“You tell me, Peter Nesbitt. I help you in this life, I help you help Jenny and Molly, then you can decide whether I am devil or angel.” A curl of smoke rose in the air from the fire, formed a question mark, hovering above the bright yellow flames.
“Conjuring tricks, is all I’ve seen so far. The real Devil can do better than that.”
The stranger flicked his wrist, long fingers waving. A large brown trout leapt out of the water, and landed on Peter’s lap, twitching, glistening.
“Your supper, Peter Nesbitt.”
“A trick. Or luck. I’ve been due a bite.” Peter stuffed the trout into his canvas bag, next to his tin of tobacco, now sadly empty.
The stranger smiled. “You would have me do something more…dramatic?”
“I’ve heard,” said Peter, “that the Devil can change his size at will, becoming as small as a mouse— smaller even. If you are the devil, you can show me that.” Peter kept his hand on the tin in his bag as he spoke.
“I thought you were better than that, Peter Nesbitt. You think to trick me into your tin.” The stranger laughed. “Why not. Why not indeed. It’s a long night ahead of us—let’s see you try.”
There was a blaze of crimson light as bright as the sun. Peter watched in fascination as the stranger shrank quickly, gleaming waistcoat, brogues, hat and all, until he was a tiny figure sitting on the log, ready to be placed into the doll’s house Peter one day planned to make for Molly. Peter laughed. How he laughed. He creased over in two, laughed until he hurt to draw breath. The tears rolled down his cheeks, he pressed at his sides, and laughed some more.
The stranger looked up. “You find this funny, Peter Nesbitt?” His voice was small, childlike.
Peter roared again. Tried to speak, but failed.
The little face frowned. Peter pointed, but still no words were released between the laughs.
“Enough of this, Peter Nesbitt.”
The stranger started to shimmer, his shape changing. “Now see my true form.”
Peter’s laugh stopped in mid-roar. Fast as lightning he reached out and grabbed the squirming shape tightly in his hand, picked up his knife from his side in the other hand.
“I’m not so low as to take tricks from the devil,” he cried.
The stranger grew quickly, too quickly for Peter to contain him in his fist. The stranger’s body grew, turned an angry red, horns appearing on his head, his clothes dissolved away, and a tail began to curl around, flicker. Peter clung on tightly, even as the shape grew into a distortion of a man.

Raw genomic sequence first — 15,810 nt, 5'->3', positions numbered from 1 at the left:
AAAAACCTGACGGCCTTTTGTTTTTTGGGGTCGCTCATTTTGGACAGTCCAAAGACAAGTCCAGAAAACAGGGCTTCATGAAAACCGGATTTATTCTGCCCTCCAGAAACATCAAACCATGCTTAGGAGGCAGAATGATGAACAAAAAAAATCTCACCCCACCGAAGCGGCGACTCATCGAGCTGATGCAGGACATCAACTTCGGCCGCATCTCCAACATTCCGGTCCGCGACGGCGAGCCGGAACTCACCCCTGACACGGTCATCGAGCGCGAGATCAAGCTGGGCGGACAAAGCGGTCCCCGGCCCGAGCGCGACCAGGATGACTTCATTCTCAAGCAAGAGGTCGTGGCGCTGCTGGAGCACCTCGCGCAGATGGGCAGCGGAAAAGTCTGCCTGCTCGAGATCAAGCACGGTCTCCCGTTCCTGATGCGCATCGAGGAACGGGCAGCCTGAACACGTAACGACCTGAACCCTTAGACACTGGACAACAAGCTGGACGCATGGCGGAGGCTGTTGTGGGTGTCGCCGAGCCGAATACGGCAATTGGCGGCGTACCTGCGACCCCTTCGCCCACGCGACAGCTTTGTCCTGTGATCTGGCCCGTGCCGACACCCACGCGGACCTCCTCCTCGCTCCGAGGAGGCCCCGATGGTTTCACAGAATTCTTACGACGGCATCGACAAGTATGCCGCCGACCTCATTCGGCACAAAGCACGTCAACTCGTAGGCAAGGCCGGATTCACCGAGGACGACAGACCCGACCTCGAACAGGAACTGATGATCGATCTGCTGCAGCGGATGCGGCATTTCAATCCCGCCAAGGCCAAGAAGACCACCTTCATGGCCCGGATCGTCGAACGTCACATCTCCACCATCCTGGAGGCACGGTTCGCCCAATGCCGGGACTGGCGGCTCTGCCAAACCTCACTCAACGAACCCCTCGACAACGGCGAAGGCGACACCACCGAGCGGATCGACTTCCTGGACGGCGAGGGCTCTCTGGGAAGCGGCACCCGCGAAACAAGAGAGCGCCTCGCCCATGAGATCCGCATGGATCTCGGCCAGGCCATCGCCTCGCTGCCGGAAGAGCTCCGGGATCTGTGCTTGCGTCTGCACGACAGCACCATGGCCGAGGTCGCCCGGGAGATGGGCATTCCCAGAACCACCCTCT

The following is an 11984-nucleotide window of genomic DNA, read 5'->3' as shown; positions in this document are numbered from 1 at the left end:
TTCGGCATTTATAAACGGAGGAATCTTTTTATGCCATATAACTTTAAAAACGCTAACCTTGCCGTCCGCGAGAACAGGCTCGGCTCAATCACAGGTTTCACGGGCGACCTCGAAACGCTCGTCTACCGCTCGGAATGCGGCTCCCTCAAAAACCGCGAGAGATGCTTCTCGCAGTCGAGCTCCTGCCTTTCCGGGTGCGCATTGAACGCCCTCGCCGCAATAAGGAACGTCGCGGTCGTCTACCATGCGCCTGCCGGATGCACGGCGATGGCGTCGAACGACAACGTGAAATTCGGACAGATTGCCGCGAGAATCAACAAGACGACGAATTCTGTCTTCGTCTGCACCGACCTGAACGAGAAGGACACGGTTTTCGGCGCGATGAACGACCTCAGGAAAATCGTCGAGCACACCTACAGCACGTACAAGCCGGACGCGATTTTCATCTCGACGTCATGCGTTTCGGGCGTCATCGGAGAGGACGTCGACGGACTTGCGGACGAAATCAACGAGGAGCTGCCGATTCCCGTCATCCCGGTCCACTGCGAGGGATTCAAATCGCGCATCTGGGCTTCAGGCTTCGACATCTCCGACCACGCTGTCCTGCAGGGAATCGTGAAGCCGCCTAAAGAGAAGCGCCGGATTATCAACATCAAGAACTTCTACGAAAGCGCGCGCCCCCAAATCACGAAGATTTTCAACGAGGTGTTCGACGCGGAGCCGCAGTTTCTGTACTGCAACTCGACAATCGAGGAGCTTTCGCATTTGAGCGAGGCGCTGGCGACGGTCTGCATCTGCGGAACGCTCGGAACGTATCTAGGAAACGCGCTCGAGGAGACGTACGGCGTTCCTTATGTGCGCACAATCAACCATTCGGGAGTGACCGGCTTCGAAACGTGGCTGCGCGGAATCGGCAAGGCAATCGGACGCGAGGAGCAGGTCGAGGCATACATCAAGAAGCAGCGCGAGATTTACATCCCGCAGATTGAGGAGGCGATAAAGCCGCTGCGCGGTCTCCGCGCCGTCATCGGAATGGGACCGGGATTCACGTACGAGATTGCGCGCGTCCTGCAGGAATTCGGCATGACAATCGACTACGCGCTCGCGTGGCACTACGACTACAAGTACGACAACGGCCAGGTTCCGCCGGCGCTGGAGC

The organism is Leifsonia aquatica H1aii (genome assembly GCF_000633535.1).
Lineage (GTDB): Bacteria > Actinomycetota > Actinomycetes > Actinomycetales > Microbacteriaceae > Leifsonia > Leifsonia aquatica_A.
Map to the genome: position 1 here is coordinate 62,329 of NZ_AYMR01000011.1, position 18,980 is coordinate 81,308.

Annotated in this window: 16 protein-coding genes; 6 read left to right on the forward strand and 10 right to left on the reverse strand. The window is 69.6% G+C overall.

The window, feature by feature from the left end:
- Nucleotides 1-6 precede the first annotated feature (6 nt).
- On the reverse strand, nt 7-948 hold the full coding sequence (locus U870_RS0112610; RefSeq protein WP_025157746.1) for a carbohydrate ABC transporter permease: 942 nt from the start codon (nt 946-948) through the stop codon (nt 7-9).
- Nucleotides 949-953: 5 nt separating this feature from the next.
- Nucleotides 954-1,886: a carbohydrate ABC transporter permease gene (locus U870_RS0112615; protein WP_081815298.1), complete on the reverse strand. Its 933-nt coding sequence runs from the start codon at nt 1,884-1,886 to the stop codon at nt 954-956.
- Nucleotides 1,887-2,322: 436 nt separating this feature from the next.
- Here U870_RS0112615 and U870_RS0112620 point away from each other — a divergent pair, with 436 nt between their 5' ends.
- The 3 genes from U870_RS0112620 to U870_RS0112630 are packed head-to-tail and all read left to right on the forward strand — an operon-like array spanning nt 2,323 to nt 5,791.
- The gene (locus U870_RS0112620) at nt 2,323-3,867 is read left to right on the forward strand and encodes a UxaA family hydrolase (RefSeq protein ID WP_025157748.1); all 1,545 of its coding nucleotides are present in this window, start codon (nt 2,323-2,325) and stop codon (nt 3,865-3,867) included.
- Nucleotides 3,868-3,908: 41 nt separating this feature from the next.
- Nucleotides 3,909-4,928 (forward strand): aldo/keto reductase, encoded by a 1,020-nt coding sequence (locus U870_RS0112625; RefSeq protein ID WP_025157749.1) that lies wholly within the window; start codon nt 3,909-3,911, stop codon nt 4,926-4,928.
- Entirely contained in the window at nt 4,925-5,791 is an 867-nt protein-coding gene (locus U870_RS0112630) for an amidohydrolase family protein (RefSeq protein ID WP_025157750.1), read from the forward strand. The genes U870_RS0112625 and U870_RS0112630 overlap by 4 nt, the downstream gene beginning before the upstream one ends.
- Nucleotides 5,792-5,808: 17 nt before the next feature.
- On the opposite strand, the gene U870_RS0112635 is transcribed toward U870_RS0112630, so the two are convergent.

“You will take up my offer, Peter Nesbitt; think of Molly.”
“Oh I am sir, but no matter how much you grow I will not take your charity.”
The stranger grew as tall as a man. Peter hung on. He grew, grew as tall as the tallest tree in the woods. Peter held tight, the smell of sweat and brimstone choking him. The devil shook his greasy body, Peter slipped, even as he looked down at the trees of the dell. He slid down and grabbed what he could to stop him falling down to the winter-hardened ground below.
Above, the devil let out a mighty cry that shattered the peace of the Edinburgh night.
“Let go! Let go!”
Peter realised that he swung from one of the Devil’s own testicles, still swelling.
In a moment, he reached up with his other hand with the knife, and flashed hard. The devil screamed, Peter dropped. A cascade of devil’s blood and who knows what fell with him and he landed, senseless on the floor of the woods.
It was daylight when Peter woke. The light of dawn touching the tree tops. He shivered, tried to sit up. His bones ached. He sat back against an enormous round rock. The morning light twinkled on the river, and Peter recalled his night. A small roe deer on the opposite bank looked across as Peter groaned. The deer skipped noiselessly away. Peter stood up. Looked at the rock, the shape of a fat pebble the size of a large bull. That wasn’t there last night. He touched it. The rock was smooth, and warm, though the heat was fading. Peter recoiled and stepped back, dreading to think what it was. His boots crunched, and he skidded, landing hard on his rear. Peter grabbed at what he has slipped on. In his hands he held bright, shining stones, each the size of a plum, red as blood. Red as rubies. Peter remembered the blood pouring from the devil. All around Peter was a pool of bright, red rubies.
One day, he knew, he would take Molly and Jenny to the ball.
This tale, by the way, is in “Professor MacIntyre is Missing!” Volume 1 of New Myths and Legends of Edinburgh. Available from Amazon and other online bookstores. There’s a printed version of this volume available too: use the contact form for details.